It’s been a difficult year for everyone, but perhaps those hardest hit are seniors. Many older people live on their own and rely on caregivers for assistance with daily activities, transportation, and social interaction. For some, visits with caretakers and family or the classes they take at the community center were essential to their well-being. Community engagement has always played a vital role in keeping seniors healthy and active. However, when the pandemic hit and social distance restrictions began, many seniors instantly lost what they considered a lifeline. Post-Covid, the impact of isolation and the loss of these social connections left many seniors with chronic problems like loneliness, obesity, and depression that worsened during the pandemic.
As Covid-19 restrictions are lifted, and more people are getting vaccinated, the impact of the increased isolation we have seen in the last year will decrease. However, that won’t happen without effort. Many seniors will continue to isolate themselves as they navigate feelings of uncertainty and anxiety. A recent University of Michigan poll states that one out of five adults over the age of 50 feel their overall mental health has declined since the beginning of the pandemic.
The Impact of Social Isolation on Chronic Conditions
The link between social isolation and chronic conditions is an area of great concern for seniors. Social isolation is known to increase stress, depression, and unhealthy eating habits. According to a University of Washington study, social isolation has been a “core concern” during the pandemic. Because so many chronic health issues are linked to social isolation, it makes sense that increased isolation has exacerbated existing health concerns. Dr. Daniel Hoefer of Sharp Healthcare observed that his socially isolated patients experienced more complications with diabetes and heart failures over the past year compared with those who had strong social connections.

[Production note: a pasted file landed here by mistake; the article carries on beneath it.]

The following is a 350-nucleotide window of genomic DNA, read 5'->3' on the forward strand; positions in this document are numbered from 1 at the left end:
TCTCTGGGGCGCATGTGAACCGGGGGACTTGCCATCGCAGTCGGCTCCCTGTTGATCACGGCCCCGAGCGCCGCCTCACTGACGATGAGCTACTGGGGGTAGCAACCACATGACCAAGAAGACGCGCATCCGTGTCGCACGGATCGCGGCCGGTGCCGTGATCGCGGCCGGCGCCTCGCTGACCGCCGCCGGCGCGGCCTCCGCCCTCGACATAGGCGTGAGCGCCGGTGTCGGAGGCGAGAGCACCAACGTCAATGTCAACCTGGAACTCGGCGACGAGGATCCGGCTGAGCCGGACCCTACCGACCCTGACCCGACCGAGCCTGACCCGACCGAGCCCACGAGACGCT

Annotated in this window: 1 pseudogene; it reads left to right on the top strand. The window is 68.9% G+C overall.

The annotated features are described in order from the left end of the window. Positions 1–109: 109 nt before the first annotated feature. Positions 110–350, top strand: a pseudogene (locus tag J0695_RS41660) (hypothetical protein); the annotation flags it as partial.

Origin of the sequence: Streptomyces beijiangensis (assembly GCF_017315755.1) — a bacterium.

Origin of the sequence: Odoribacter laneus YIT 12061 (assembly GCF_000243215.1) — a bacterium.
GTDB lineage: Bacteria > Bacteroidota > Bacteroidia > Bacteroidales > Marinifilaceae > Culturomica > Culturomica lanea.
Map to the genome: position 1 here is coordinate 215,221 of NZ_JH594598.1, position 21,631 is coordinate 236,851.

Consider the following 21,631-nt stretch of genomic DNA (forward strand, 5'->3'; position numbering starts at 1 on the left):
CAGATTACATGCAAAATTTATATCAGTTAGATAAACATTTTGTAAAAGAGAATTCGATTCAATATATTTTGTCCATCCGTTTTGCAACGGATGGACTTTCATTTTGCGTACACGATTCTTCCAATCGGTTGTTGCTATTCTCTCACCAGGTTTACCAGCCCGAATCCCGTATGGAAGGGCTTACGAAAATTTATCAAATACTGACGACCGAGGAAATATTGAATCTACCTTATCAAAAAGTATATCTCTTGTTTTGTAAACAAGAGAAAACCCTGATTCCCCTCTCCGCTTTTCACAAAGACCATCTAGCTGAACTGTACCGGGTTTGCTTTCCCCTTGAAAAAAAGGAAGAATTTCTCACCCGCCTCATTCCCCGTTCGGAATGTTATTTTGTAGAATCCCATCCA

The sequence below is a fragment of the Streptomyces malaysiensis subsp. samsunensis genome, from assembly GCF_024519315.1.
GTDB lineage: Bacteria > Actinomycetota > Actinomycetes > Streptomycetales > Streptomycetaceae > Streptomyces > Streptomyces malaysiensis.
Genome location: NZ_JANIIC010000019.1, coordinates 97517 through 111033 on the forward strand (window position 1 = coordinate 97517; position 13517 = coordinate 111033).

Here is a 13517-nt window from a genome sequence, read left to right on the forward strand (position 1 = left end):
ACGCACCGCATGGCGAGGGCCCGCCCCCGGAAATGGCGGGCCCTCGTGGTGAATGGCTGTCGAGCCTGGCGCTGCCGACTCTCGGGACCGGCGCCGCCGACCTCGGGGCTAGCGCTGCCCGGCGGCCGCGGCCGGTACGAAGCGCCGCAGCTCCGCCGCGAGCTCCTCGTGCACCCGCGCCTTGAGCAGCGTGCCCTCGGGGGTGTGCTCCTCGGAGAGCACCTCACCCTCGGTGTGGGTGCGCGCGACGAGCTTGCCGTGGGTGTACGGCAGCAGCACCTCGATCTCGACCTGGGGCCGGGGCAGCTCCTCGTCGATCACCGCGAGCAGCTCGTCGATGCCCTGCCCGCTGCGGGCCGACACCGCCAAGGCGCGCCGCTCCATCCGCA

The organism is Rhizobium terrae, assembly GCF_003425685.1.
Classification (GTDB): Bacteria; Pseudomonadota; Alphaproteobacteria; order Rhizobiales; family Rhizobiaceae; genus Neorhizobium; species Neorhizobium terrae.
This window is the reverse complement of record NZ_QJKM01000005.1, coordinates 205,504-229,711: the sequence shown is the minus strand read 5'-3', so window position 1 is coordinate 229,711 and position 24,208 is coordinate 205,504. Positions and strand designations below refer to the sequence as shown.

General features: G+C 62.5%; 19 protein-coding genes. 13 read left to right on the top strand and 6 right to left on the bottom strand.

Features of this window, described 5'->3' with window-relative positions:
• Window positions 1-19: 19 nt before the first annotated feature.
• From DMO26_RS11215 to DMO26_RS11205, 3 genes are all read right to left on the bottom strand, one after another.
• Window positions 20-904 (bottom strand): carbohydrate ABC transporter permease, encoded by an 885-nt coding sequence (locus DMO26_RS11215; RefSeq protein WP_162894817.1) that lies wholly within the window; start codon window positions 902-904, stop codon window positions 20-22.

Isolation can also accelerate death due to Alzheimer’s and dementia. For example, the effect of prolonged stress and depression on Alzheimer’s and dementia patients contributed to a 16% increase in deaths this year. “People are dying not just because they were already sick or old, but also because of the conditions under which they are living,” says Sarah Lenz Lock, AARP senior vice president for policy and brain health.
Reclaiming Social Connections Improves Well Being
The most critical action we can take post-Covid is to look forward. We cannot erase the damage inflicted during the pandemic. However, we can hopefully move back into a healthier, more well-balanced mode of living. Of course, re-entering a post-covid existence will not be the same for everybody. Seniors may take large, ambitious steps or choose to approach getting out-and-about with a more cautious outlook. The important thing is that they begin to reclaim a sense of social connectivity.